The presidential election was nearly four months ago but data is just coming in and providing clues to why President Obama easily defeated GOP candidate Mitt Romney. 

In 2012, tor the first time in history blacks voted at a higher rate than any other group. Contrarily the white vote dipped as many voters opted not to go to the polls.

Had whites voted with the same turnout of 2004, Mitt Romney would have likely won the election.

The data, aggregated by William H. Frey, a demographer with the Brooks Institution, also showed that 2012 voter turnout was roughly 58 percent, down from the 62 percent that voted in 2008. 

According to census date whites and blacks will remain the two largest voting bodies, at least for the next decade.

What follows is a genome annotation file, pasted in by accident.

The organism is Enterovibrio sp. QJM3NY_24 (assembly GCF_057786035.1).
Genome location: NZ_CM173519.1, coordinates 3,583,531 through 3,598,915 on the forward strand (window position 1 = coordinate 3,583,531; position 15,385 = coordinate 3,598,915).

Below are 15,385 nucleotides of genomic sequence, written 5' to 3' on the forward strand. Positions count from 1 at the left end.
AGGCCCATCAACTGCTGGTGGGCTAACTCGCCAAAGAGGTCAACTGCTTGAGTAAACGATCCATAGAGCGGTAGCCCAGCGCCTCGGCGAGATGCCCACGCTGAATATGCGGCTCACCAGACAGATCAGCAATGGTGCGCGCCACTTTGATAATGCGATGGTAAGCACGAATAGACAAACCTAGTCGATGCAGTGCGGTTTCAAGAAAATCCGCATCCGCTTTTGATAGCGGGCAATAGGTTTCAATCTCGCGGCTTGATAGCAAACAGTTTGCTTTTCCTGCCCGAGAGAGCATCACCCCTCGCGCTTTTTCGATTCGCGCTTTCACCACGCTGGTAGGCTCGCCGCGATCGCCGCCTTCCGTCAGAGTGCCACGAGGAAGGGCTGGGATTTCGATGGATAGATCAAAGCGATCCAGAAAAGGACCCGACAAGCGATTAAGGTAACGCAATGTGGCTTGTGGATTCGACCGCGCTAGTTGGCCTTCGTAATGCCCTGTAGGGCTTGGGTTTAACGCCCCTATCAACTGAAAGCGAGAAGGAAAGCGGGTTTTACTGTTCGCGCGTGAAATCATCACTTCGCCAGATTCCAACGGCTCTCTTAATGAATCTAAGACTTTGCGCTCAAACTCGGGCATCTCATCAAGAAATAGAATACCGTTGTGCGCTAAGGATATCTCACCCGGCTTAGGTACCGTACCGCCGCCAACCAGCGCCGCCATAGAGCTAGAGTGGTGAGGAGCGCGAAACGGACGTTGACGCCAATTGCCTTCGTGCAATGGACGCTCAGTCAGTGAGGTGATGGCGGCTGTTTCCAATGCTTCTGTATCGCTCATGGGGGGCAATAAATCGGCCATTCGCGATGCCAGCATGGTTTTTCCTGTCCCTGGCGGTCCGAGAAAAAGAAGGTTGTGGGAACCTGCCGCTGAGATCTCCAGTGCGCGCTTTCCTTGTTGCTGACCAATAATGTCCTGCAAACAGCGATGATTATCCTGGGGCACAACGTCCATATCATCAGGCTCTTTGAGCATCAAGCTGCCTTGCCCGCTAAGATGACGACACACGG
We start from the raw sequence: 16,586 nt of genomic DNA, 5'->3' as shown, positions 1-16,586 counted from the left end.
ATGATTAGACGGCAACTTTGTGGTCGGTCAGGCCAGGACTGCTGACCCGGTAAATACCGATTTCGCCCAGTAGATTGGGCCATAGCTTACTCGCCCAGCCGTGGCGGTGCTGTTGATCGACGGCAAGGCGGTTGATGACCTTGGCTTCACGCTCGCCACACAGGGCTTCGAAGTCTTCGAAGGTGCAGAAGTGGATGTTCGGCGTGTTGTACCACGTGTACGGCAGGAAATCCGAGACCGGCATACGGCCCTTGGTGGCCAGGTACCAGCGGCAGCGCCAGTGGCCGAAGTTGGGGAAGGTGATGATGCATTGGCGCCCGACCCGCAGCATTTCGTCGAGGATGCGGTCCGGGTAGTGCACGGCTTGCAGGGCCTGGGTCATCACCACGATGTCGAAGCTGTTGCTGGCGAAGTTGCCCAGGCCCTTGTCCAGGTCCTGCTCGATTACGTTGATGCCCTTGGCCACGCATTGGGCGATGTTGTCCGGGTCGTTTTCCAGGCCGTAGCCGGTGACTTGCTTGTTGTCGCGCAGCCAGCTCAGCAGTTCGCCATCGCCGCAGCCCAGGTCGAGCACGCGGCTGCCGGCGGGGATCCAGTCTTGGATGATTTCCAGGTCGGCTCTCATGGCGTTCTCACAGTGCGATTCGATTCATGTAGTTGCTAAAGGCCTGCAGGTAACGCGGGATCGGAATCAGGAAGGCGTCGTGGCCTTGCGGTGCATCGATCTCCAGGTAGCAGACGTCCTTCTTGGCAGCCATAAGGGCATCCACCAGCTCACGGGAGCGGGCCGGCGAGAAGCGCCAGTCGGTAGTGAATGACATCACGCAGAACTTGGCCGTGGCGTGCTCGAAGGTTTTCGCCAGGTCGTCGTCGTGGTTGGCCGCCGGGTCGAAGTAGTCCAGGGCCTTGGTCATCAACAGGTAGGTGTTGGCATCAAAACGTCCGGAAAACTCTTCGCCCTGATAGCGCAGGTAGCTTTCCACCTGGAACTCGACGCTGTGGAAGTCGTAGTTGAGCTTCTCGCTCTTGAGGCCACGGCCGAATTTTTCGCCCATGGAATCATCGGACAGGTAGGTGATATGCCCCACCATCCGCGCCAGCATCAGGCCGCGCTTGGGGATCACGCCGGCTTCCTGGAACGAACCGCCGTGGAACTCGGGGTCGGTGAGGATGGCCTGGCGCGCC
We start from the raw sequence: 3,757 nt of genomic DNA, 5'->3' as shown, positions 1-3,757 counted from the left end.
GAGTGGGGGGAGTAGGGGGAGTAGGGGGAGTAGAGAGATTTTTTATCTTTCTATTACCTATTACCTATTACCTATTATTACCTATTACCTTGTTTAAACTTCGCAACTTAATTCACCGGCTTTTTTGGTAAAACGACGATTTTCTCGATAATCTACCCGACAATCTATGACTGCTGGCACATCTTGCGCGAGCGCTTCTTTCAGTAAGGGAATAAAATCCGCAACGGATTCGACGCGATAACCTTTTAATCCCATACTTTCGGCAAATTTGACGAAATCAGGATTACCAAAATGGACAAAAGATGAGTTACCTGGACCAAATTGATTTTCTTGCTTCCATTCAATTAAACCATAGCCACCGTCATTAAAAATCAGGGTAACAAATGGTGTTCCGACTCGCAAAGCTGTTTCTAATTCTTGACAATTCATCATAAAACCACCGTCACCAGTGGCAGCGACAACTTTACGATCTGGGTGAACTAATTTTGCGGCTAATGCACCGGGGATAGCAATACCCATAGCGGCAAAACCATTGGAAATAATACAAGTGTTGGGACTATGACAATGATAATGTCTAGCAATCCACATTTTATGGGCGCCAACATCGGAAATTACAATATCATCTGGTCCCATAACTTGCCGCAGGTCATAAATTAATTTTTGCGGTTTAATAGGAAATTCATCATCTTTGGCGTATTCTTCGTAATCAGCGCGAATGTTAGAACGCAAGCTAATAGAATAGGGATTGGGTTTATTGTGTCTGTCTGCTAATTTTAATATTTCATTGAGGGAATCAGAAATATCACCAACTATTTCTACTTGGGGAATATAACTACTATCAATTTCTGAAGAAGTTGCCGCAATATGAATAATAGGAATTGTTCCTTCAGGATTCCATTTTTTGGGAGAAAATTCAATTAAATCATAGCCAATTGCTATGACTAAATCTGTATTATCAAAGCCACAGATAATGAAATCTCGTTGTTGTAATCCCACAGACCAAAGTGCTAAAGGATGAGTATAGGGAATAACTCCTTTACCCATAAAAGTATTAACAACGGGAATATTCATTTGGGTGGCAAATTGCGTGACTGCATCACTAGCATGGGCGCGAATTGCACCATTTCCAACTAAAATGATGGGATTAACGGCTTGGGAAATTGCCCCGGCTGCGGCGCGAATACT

And though Latinos are the biggest factor to population growth, they comprise just 11 percent of eligible voters.

The data also confirms what many in the Republican party feared going into the election: Romney, a former governor of Massachusetts, was a particularly weak GOP candidate.

If white voters showed up to the polls in the numbers they did in 2004, when George W. Bush was running for re-election, the swing states of Ohio, Florida, Virginia and Pennsylvania would have tipped Republican. 

Those votes would have won Romney the electoral college as well as the popular vote. 

 

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